Rachna Desai owns a restaurant called Chateau de Pondicherry at Adchini, Delhi. She was “not allowed” to go to hotel school, despite trying everything, owing to a conservative household. She started a catering service from home, more like packed food but in dishes and nicely plated. After years of experience and doing quite a few large size catering events, she started “Cafe Zaffiro” in Khan Market in the days when it was a sleepy little place with only some small chemist shops and grocery stores.
As the café gained popularity, many restaurants started opening up and the rents had become astronomical, which is why she had to close it then. However, Rachna has a spirit that cannot be broken and years later, she has opened Chateau de Pondicherry that serves Tamil-Franco food with lots of love.
She calls it, “Eclectic home style personalised coop for an unhurried, delicious experience. I would say that we are definitely creating an informal, atmosphere with an accent on creating regulars who like to go to a place where everybody knows their name and they are recognised.”
The Culinary Beginning
From since I was a teen, I dreamt of how it would look; what kind of plating I would do; the dishes I would present and the ambience I would create; and so on. Opening a restaurant resided in my being long before it was popular to do so, it was not a question of why it was when would it happen.
The journey was almost like manifesting your dream “Rhonda Bryan Secret” style.
The offer fell in my lap without looking for it. My first partner and friend found us a place in Khan Market when hardly any restaurant existed there; it was a sleepy neighbourhood market with chemists, vets and greengrocers. We started the erstwhile “Cafe Zaffiro” back in 2003. I had a catering background and experience of cooking for parties professionally; my only education was non-formal training at pizzerias and taverns in Italy, and at homes with the Italian “mammas”.
Key Learnings so far during the Entrepreneurial Journey
- Be obsessive and passionate that’s the only way to run your restaurant.
- Take constructive criticism and ignore advice that is unsolicited, follow your gut always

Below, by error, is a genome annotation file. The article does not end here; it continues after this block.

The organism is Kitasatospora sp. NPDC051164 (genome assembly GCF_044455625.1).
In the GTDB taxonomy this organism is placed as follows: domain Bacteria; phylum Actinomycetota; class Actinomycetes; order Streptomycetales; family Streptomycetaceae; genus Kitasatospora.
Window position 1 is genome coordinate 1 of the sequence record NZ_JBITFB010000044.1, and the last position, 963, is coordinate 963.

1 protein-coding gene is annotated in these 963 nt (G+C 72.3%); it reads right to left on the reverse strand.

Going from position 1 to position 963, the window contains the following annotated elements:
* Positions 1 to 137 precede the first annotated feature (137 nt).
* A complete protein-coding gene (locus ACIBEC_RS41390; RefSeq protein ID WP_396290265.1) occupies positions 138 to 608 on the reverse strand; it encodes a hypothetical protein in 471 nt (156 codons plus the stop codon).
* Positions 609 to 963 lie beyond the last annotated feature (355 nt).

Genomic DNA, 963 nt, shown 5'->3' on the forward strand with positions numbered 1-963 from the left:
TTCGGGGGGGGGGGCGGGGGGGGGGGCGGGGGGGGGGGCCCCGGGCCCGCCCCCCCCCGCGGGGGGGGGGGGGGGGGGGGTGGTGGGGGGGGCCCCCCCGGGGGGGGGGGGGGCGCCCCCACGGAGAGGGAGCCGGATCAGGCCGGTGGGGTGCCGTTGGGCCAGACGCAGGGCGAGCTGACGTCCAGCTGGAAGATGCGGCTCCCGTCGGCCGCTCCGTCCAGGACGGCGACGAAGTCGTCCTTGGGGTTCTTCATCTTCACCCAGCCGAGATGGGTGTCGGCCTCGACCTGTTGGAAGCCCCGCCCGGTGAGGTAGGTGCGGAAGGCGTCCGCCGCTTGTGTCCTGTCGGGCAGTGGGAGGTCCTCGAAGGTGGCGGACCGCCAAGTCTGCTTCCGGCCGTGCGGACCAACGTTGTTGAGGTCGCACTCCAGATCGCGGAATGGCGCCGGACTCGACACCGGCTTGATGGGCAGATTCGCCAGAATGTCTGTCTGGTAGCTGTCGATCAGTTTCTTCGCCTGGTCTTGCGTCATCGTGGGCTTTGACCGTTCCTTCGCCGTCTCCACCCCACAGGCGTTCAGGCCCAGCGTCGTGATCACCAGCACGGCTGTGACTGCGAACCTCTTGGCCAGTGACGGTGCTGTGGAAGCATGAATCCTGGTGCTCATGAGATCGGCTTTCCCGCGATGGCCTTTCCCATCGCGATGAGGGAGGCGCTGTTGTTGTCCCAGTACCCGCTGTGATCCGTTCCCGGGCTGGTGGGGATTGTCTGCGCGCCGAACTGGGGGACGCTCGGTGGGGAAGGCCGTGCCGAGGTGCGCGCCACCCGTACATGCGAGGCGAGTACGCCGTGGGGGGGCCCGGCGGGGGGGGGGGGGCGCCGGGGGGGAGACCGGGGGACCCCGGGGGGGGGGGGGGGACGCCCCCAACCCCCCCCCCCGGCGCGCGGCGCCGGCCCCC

- Take care of people who work with you and for you first and keep them happy and nourished
Ingredients to Success
At the risk of sounding clichéd: Dedication, Patience, Confidence and be supportive of your workers and staff.
Passion for F&B or Business Sense?
Of course both in equal amounts; one doesn’t exist without the other.
If you have a partner then one takes care of the food and the other business management.
Or you have to imbibe both qualities. A restaurant is a business that has to make money to keep afloat, 80 per cent of the population seems to think they can open a restaurant business successfully but it’s a worldwide phenomenon that most of these places close down within the first six months.
It’s a tough line that demands your time and attention 24x7.
You need to be astute in business and very creative with food to keep ahead of others in this highly competitive game.
Since I don’t believe in marketing, we get the kind of people that completely embrace the concept of the place, by word-of-mouth publicity and genuine interest and love of this place. Quite naturally and not out of force and gimmicks do people come and gather here slowly but steadily. We cater to people who enjoy our personal hospitality and we enjoy their interest in us and our food.
We do outdoor catering, serve alcohol, and related products, even some furniture; make use of all the space by catering to in-house parties and serve buffet style food forget together since we are fortunate enough to have a big space.
We have so much scope for expansion just based on this model.
Plans for Expansion
My next restaurant will be a Gujarati food, pure vegetarian enterprise.
This is because the world is moving towards vegetarianism and I’m a Gujarati.
The location has never been an important aspect for me; people find you if you are good and reach you somehow, some of my old locations are proof of that.